She was born Catherine Mylett in London on 8 December 1859 to Margaret Mylett (nee Haley) and Henry Mylett of no. 13, Thomas Street, Whitechapel, labourer in a starch works. This explains why she was alternatively known as ‘Catherine Millett’. Both of Catherine’s parents were originated from Ireland, Margaret from Ballinclaugh and Henry from Loughton. Catherine had two older siblings, Mary (5 years older) and William (3 years older), and one younger brother, John (3 years younger). Sadly, her father died on February 1882 at this home.
The name ‘Rose’, hitherto given to her by crime historians, is easily explained, as it was the alias which she used at the Bromley Infirmary, a fact verified on Christmas Day 1888 by the head nurse there. The Infirmary records show that she had been in and out of it at various times during the 1880s, the last between 20th January and 14th March 1888, always for the same and unspecified malady.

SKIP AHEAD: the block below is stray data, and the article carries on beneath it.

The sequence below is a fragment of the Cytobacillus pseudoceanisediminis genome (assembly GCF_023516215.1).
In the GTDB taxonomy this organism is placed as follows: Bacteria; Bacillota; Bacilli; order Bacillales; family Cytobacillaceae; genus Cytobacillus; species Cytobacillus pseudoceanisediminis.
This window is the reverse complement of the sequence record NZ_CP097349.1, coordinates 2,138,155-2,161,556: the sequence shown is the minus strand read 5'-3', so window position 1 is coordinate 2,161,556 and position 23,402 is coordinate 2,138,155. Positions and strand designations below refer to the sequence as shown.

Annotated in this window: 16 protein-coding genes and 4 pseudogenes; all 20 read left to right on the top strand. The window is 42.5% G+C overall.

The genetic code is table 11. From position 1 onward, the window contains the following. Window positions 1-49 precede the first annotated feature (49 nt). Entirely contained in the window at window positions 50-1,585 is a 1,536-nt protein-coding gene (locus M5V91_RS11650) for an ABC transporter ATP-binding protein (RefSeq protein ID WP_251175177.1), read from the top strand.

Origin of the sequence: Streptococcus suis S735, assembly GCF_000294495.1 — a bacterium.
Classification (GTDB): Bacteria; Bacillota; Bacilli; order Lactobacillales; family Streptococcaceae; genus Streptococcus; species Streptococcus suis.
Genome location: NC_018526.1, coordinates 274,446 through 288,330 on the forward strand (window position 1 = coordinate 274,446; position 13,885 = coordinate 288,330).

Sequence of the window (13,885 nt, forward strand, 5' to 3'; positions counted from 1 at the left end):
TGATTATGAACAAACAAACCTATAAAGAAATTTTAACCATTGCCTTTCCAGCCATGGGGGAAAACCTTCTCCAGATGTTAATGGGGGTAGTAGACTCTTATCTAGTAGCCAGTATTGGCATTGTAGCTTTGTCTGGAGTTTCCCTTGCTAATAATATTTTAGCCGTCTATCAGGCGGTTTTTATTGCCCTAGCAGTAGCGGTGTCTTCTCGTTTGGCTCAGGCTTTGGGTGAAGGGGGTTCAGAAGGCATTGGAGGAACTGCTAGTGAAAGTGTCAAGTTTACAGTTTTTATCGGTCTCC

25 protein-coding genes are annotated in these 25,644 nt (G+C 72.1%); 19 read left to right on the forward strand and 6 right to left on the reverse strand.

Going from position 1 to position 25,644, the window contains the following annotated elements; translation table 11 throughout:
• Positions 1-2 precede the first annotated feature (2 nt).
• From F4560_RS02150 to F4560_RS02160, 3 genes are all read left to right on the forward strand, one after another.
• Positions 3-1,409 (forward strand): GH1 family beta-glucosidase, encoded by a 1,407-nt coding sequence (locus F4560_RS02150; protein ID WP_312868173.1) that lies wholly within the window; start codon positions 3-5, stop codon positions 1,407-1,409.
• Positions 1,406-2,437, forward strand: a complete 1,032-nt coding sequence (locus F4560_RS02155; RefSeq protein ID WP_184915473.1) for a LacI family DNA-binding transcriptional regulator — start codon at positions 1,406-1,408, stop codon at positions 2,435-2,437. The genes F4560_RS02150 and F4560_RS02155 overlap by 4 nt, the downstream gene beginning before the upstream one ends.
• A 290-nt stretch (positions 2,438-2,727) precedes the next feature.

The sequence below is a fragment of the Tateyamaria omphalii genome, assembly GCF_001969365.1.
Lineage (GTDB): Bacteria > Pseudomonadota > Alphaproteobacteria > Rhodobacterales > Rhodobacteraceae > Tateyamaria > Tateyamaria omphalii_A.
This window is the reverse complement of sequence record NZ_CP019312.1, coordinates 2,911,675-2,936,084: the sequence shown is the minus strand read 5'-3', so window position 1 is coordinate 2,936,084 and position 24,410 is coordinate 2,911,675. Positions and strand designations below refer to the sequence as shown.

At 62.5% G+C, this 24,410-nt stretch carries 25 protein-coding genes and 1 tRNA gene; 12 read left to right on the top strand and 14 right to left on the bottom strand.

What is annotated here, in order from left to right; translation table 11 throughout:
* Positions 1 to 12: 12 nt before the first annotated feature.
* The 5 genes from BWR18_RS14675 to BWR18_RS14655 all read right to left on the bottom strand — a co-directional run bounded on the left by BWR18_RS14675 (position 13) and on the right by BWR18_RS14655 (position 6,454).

Rose had lived in various lodging houses over the years, ranging from the Limehouse/Poplar district and 18 George Street, to her mother’s lodgings in Pelham Street (north of Hanbury Street), Baker’s Row, Spitalfields.
Catherine Mylett seems to have had a different alias for every part of the East End. ‘Rose’ in Bromley-by-Bow, ‘Elizabeth Davis’ in Whitechapel, and Alice Downey/Downe in Poplar. Because of her proclivity to drink, friends and acquaintances in Whitechapel and Spitalfields knew Rose by the name of ‘Drunken Lizzie’ Davis, as well as Millett or Mellett. In Poplar she was known as 'Fair Alice’ Downey. Again, according to her mother (who identified the body), her true name was Catherine Mylett.